In response to this, Ya'alon writes: "As chief of staff I encouraged the development of high language at the strategic and operative level, and I made sure that it would not trickle down to the tactical level. When I identified such a problem among some of the commanders, I initiated a one-day seminar on the subject for division commanders and up." What good did the seminar do? That was precisely the problem: The language remained unclear. Commanders and troops did not speak the same language, and the soldiers could not understand what their officers were saying.
In the book Ya'alon also endlessly repeats the claim that the army faced "severe budgetary restrictions." In fact, the security budget was not cut during Ya'alon's tenure; it even grew each year.
Ariel Sharon, too, is subjected to a heavy dose of lethal criticism by the writer, to the point of being accused of severely damaging the foundations and basic values of the state. "In Sharon's circle, personal loyalty was considered to be of utmost importance. The value of loyalty to the state institutions, to government decisions and to the law was not one that Sharon's gang could appreciate or understand ... Sharon did not really understand what a democracy and a state run by law are."
Ya'alon further claims that Sharon "tried to create a situation in which all sensitive government positions would be held by his people, people whose primary loyalty was to the ranch forum [Sharon's close circle]. And at a certain point in time, after this process had already succeeded within the police, the appetite increased and a desire arose to take over the army as well. But I, the IDF chief of staff, was the obstruction to this process. Sharon knew well that I would not let him turn the IDF into a subsidiary of his ranch. From his perspective, he had no alternative: He had to get me out. He had to remove the obstacle from his path."
It is interesting to think what Ya'alon would have written about Sharon had the latter extended his term as chief of staff by another year. After all, he was ready and willing to continue serving in that role under this ostensibly dangerous prime minister. Why didn't he sound the alarm then, when he understood the threat Sharon's continued reign posed to the future of the state?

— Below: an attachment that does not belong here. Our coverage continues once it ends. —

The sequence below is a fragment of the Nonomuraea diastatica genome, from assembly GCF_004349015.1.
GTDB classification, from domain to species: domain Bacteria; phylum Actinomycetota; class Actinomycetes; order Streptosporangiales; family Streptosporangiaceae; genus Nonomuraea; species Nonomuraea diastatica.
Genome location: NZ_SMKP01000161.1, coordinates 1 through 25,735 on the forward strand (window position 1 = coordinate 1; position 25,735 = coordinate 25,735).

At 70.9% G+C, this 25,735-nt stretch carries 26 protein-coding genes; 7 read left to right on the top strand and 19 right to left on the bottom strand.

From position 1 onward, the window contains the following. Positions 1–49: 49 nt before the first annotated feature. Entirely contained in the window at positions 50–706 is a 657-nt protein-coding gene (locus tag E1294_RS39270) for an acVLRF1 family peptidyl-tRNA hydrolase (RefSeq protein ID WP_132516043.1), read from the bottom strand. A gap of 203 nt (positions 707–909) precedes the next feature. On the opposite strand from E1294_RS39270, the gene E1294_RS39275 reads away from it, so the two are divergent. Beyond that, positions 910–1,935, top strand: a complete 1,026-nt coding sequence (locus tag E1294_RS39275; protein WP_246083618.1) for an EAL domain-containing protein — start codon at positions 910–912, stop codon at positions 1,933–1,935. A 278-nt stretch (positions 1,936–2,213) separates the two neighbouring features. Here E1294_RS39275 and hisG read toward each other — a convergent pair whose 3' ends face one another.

For Ya'alon, the decision not to extend his term for a fourth year was no less than corrupt, and bore grave implications for national security. "This corrupt move caused a professional chief of staff, who had stood his ground before the prime minister and defense minister, while maintaining absolute loyalty to the elected government, to be replaced by a chief of staff and deputy chief of staff, whose great distinction lay in the fact that they had shared the meals, conversation and interests of prime minister Sharon and his family. I have no doubt that this move affected the outcome of the Second Lebanon War."
When Ya'alon describes how he performed in every position he ever held, it is clear to the reader that the commanding officer before him had left the force in a terrible state, so Ya'alon had to rehabilitate, renew and revive. This happened when he became commander of the Sayeret Matkal elite commando unit, when he was placed in charge of the IDF's Judea and Samaria division, when he entered the deputy chief of staff's office and, of course, when he served as chief of staff - a chief of staff who never made a single mistake and led the IDF down an innovative, impressive road, which his predecessors were unable to travel and which his successors promptly destroyed. There is therefore a great deal of irony in his claim that "the lesson that I recited in my bar-mitzvah haftara - to 'act modestly' - I learned close at hand from those who committed the sin of arrogance. I took this lesson with me to every position, and it continues to guide me to this day."
This is a troubling book, which provokes dismal reflection about the judgment and worldview of a man who may soon become part of Israel's political elite.
Dr. Reuven Pedatzur is the academic director of the Center for Strategic Dialogue at the Netanya Academic College.